Over the weekend, researchers at cybersecurity intelligence firm Cyble came across a database with 267m Facebook user profiles being sold on the Dark Web.
Looking to verify the records and add them to the firm’s breach notification service, the researchers bought it … for the grand total of £500.
That works out to USD $540 — or about 0.0002 cents — per record. The records held Facebook users’ IDs, which are unique, public numbers associated with specific accounts that can be used to figure out an account’s username and other profile info. The records also included full names, email addresses, phone numbers, timestamps for last connection, relationship status and age.
Fortunately, there were no passwords exposed, but the breach still forms a perfect tool kit for an email or text phishing campaign that looks like it’s coming from Facebook itself. If enough users get fooled into clicking on spearphishers’ rigged links, it could lead to the exposure of even more, and more valuable, data.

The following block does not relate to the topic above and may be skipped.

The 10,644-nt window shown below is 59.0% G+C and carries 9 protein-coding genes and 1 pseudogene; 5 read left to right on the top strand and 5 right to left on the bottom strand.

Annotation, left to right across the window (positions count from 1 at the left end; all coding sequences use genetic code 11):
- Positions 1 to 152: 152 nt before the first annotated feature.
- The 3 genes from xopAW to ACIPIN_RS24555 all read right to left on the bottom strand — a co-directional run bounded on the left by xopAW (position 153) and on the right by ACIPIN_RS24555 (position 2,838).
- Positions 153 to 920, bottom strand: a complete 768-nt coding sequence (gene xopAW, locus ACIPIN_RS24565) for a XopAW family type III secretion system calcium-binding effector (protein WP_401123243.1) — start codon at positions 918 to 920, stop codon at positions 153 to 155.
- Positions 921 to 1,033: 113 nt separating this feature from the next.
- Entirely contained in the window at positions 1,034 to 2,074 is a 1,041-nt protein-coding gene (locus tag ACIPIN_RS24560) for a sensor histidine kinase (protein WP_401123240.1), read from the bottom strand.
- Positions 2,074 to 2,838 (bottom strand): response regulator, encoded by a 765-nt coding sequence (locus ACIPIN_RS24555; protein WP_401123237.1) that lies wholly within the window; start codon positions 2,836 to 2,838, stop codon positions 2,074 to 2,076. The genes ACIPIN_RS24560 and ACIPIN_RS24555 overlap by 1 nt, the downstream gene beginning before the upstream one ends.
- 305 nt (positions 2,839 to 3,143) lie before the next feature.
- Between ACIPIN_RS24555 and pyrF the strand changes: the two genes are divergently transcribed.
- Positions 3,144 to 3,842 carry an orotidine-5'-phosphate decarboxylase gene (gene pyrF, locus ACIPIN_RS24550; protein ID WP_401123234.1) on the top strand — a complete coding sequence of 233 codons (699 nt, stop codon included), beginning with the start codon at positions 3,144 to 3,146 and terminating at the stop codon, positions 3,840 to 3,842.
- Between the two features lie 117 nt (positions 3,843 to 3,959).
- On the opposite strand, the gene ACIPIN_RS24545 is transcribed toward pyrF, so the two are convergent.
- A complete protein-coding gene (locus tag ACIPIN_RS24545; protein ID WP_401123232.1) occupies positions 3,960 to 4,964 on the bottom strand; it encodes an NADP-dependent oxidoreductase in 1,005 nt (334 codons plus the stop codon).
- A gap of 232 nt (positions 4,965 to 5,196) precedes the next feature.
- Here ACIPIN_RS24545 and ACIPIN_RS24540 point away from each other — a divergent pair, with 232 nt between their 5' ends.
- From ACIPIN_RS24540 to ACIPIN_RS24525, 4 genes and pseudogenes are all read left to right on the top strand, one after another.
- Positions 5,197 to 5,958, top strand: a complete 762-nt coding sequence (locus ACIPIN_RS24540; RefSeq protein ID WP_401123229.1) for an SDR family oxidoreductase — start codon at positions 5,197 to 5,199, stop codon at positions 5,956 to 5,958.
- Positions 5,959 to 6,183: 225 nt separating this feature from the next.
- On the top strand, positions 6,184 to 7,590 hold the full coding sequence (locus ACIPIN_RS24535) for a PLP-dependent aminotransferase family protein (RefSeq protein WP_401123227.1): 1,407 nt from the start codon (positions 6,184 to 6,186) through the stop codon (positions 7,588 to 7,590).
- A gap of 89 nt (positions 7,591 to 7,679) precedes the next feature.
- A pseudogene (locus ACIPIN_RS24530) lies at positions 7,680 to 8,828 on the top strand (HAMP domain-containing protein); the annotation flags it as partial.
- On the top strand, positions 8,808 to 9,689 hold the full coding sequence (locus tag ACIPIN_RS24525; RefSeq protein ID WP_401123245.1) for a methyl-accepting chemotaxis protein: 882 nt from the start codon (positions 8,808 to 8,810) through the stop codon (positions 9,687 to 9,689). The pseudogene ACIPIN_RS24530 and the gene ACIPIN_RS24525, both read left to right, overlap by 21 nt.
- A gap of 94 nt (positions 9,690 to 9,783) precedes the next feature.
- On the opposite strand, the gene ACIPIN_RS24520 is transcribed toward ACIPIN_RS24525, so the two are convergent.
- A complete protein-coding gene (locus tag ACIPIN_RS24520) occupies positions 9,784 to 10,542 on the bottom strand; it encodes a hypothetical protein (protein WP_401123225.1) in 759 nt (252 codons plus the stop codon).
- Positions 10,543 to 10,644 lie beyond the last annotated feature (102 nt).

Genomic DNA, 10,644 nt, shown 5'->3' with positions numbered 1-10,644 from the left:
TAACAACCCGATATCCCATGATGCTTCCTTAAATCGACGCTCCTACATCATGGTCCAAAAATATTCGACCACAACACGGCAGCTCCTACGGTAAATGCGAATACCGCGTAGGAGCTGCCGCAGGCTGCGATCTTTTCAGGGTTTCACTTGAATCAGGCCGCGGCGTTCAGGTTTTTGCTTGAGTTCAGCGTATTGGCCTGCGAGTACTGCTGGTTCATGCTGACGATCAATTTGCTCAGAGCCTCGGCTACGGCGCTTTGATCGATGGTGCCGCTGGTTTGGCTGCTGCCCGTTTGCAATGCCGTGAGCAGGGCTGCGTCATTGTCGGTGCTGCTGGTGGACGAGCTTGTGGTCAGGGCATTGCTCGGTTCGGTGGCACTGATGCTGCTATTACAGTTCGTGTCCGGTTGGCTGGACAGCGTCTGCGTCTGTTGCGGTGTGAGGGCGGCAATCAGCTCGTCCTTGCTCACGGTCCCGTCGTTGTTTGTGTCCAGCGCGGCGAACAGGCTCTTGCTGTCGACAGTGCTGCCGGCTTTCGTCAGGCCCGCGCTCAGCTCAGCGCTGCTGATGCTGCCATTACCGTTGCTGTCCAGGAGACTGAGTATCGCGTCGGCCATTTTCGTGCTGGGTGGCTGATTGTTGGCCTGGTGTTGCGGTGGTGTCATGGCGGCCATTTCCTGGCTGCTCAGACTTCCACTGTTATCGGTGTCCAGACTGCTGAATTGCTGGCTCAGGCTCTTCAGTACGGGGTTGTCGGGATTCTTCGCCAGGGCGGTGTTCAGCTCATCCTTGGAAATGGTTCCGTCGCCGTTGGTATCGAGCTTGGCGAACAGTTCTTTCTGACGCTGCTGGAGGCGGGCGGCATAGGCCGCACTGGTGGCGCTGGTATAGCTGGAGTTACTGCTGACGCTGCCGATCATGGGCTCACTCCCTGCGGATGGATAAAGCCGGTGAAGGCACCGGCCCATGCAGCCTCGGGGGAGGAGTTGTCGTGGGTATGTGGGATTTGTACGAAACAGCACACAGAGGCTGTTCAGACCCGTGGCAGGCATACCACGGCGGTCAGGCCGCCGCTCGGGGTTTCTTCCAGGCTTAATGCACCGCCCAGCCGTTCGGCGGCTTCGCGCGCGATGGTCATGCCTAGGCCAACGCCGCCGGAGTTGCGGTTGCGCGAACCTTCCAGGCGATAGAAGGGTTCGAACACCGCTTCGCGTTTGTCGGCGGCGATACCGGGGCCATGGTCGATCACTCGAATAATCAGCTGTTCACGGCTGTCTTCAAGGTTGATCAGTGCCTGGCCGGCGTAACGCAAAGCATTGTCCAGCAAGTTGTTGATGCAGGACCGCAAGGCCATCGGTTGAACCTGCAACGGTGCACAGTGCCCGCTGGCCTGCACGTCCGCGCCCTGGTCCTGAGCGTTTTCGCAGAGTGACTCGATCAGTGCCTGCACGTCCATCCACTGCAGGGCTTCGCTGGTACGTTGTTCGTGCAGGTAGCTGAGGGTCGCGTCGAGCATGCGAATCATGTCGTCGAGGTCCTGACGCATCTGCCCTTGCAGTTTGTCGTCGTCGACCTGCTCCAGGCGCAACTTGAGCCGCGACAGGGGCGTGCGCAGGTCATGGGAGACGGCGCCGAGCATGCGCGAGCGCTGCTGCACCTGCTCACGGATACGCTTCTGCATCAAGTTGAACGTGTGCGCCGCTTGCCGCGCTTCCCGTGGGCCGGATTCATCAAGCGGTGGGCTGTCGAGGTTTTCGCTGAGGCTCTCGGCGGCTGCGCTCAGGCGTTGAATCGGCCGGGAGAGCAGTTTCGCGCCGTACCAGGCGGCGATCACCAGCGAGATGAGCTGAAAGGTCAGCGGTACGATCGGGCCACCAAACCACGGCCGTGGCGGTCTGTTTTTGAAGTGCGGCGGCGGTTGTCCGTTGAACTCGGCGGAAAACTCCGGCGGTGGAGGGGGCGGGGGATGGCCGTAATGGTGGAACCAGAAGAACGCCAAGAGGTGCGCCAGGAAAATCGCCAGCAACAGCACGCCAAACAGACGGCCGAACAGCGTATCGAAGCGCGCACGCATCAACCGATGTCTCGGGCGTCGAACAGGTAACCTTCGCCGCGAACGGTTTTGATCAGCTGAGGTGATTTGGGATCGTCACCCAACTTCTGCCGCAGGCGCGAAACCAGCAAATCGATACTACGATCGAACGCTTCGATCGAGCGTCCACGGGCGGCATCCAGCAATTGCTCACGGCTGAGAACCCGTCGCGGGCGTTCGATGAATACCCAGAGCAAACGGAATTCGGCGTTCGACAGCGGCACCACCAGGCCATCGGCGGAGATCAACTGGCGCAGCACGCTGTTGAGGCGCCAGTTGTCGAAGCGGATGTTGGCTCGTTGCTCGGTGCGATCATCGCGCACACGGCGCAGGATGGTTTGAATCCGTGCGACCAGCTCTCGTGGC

How did the data get leaked? In a blog post, Cyble said that it doesn’t know, but its researchers suspect that the records could have either come from a leak in Facebook’s developer API or from scraping: the automatic sucking up of publicly available data (like the kind people often publicly post on Facebook and other social networks).
It keeps popping up
The story doesn’t stop there, however. In fact, it doesn’t begin there, either. It turns out that this same database had been posted before; spotted by security researcher Bob Diachenko; taken down by the ISP hosting the page; reappeared, fattened up with another 42 million records in an Elasticsearch cluster on a second server; and then been destroyed by unknown actor(s) who replaced personal info with dummy data and swapped in database names labelled with this advice: “please_secure_your_servers”.
Diachenko partnered with the tech comparison site Comparitech on this work last month. Comparitech said that the database was exposed for nearly two weeks, available online with no password protection, before it was taken down…….Read More>>